How Should You Practice?
Like learning anything, repetition is key. Your brain has to do something a minimum number of times before it stores to long-term memory. Practices should focus on repetition. While longer practices help you feel like you’ve accomplished something, they’re not effective.
Just like building muscles, you have to give the brain time to rest before you do it again. Poor practices impede progress, so it’s important to develop one that works well. It’s imperative to think through and design an efficient practice.
Start by deciding what you want to learn and what you want to improve. Break those things down into specific skills and create a list. You should update your plan at least once a month to monitor your progress.
Your practice sessions should only focus on those skills that are on your list. Limit your practice to 15-20 minutes of targeted skills. You can always play longer. Practices should be consistent and reflective of your personal goal.
Also, give yourself short breaks between drills to allow your brain a chance to reset. A simple 10-second break allows your working memory to process information and store it away.
How Motivated Are You to Get Good at Guitar?
Your motivation level directly impacts your progress. The purpose of practice should be to continue learning and progressing forward. Becoming a true guitar master can take a lifetime.
Sooner or later, every budding guitarist plateaus. It’s important to have an avenue to get through those dry spells. That could be an instructor, instructional videos, or just hanging out with someone that knows more than you. It could be intermittent, short-term, or ongoing.
Sometimes you have to push through the frustration of learning. Your motivation directly impacts your resolve, but shorter practices help.
When you’re frustrated, it’s much easier to swallow a short practice than a two-hour practice. Not only is this beneficial from a mental standpoint, it also creates better performance in less time.
Most importantly, know when to put it down. Playing the guitar fatigued or frustrated is a good way to develop bad habits. When practice becomes mindless, or your frustration creates a block, put it down.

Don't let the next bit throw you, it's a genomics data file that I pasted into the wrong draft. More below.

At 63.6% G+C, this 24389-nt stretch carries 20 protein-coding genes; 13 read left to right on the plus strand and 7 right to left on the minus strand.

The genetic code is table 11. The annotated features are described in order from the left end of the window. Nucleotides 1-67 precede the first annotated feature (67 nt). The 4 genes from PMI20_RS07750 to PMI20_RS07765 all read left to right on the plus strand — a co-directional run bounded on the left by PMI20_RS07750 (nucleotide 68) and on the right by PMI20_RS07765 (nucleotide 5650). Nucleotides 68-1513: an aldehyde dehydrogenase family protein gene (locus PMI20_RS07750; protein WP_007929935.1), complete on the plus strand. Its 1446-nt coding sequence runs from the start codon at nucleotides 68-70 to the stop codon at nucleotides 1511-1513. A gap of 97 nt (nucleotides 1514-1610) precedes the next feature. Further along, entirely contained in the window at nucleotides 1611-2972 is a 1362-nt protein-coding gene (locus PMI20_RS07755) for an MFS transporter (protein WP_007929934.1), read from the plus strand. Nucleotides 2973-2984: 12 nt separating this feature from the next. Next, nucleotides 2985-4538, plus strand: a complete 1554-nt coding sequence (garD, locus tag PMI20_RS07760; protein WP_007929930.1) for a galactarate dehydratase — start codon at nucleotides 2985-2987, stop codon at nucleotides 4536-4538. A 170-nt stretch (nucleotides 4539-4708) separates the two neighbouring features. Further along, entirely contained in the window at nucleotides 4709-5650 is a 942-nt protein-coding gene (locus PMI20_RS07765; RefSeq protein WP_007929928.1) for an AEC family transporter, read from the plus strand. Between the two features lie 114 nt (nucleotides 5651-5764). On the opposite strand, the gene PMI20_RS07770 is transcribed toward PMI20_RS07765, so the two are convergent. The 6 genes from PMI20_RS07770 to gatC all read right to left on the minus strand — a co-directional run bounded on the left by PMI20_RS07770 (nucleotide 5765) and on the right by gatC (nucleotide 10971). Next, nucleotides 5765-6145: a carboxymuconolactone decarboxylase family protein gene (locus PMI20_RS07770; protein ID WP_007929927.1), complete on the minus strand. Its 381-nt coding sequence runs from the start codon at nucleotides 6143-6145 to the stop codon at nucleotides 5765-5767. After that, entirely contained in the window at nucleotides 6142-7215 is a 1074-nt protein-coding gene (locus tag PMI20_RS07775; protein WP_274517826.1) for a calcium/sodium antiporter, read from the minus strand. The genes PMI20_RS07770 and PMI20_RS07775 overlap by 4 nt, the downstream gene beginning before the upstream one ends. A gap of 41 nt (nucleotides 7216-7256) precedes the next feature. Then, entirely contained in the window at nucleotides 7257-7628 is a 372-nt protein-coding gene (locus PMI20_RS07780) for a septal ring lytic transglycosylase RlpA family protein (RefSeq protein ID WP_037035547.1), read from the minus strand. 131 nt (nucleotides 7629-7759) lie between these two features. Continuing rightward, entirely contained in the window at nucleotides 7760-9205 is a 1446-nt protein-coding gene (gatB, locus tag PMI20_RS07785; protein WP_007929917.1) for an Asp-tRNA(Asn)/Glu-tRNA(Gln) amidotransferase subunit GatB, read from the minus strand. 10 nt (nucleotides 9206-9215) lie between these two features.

This is one of the biggest reasons longer practices become ineffective. Your mental status eventually reaches a point where it stops progressing.
How Fast Do You Want to Improve?
Dedicated practice requires self-discipline and a solid routine. Not only will this improve the quality of practice, but you’ll also develop better skills and learn faster.
Create specific lists of techniques and exercises so your practice has purpose and your maximizing efficiency.
If your goal is to learn a new song, maybe that comes with learning new chords, learning to transition those chords fluently, learning a new strumming pattern, and applying some palm mutes.
So your practice might include five minutes of chord practice, five minutes of strumming pattern, and five minutes of chords and strum patterns simultaneously taking a 10-second break between each skill.
Continue daily until you’re fluent with chords, then scratch that skill off your list, and replace it with the next skill, in this case, palm mutes.
Designate a certain amount of time for each skill but also allow flexibility. If you’re struggling in an area, it makes sense to spend more time on that skill.
As you improve, your goals will change, so review them frequently.
2 Hours Noodling Each Day vs Targeted Guitar Practice